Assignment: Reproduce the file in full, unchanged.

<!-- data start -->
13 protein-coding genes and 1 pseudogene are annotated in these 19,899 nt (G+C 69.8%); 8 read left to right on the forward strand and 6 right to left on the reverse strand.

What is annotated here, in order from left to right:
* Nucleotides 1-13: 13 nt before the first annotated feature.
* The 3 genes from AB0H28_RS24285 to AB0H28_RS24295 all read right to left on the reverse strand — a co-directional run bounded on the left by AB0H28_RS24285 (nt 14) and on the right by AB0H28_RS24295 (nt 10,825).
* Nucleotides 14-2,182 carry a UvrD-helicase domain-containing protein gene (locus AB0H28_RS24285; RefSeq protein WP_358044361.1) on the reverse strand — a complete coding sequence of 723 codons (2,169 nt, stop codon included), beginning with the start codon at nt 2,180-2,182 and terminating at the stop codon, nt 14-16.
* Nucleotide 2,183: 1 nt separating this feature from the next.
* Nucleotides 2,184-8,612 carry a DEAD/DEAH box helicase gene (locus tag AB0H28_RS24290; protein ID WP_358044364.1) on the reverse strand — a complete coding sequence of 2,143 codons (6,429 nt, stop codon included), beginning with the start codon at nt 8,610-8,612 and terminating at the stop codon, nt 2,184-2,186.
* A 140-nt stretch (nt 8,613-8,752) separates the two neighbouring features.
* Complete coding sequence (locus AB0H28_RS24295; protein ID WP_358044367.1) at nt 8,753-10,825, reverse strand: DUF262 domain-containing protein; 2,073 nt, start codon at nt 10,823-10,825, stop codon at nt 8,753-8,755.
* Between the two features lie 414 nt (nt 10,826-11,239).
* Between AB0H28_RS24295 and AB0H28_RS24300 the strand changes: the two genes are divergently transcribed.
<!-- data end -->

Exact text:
13 protein-coding genes and 1 pseudogene are annotated in these 19,899 nt (G+C 69.8%); 8 read left to right on the forward strand and 6 right to left on the reverse strand.

What is annotated here, in order from left to right:
* Nucleotides 1-13: 13 nt before the first annotated feature.
* The 3 genes from AB0H28_RS24285 to AB0H28_RS24295 all read right to left on the reverse strand — a co-directional run bounded on the left by AB0H28_RS24285 (nt 14) and on the right by AB0H28_RS24295 (nt 10,825).
* Nucleotides 14-2,182 carry a UvrD-helicase domain-containing protein gene (locus AB0H28_RS24285; RefSeq protein WP_358044361.1) on the reverse strand — a complete coding sequence of 723 codons (2,169 nt, stop codon included), beginning with the start codon at nt 2,180-2,182 and terminating at the stop codon, nt 14-16.
* Nucleotide 2,183: 1 nt separating this feature from the next.
* Nucleotides 2,184-8,612 carry a DEAD/DEAH box helicase gene (locus tag AB0H28_RS24290; protein ID WP_358044364.1) on the reverse strand — a complete coding sequence of 2,143 codons (6,429 nt, stop codon included), beginning with the start codon at nt 8,610-8,612 and terminating at the stop codon, nt 2,184-2,186.
* A 140-nt stretch (nt 8,613-8,752) separates the two neighbouring features.
* Complete coding sequence (locus AB0H28_RS24295; protein ID WP_358044367.1) at nt 8,753-10,825, reverse strand: DUF262 domain-containing protein; 2,073 nt, start codon at nt 10,823-10,825, stop codon at nt 8,753-8,755.
* Between the two features lie 414 nt (nt 10,826-11,239).
* Between AB0H28_RS24295 and AB0H28_RS24300 the strand changes: the two genes are divergently transcribed.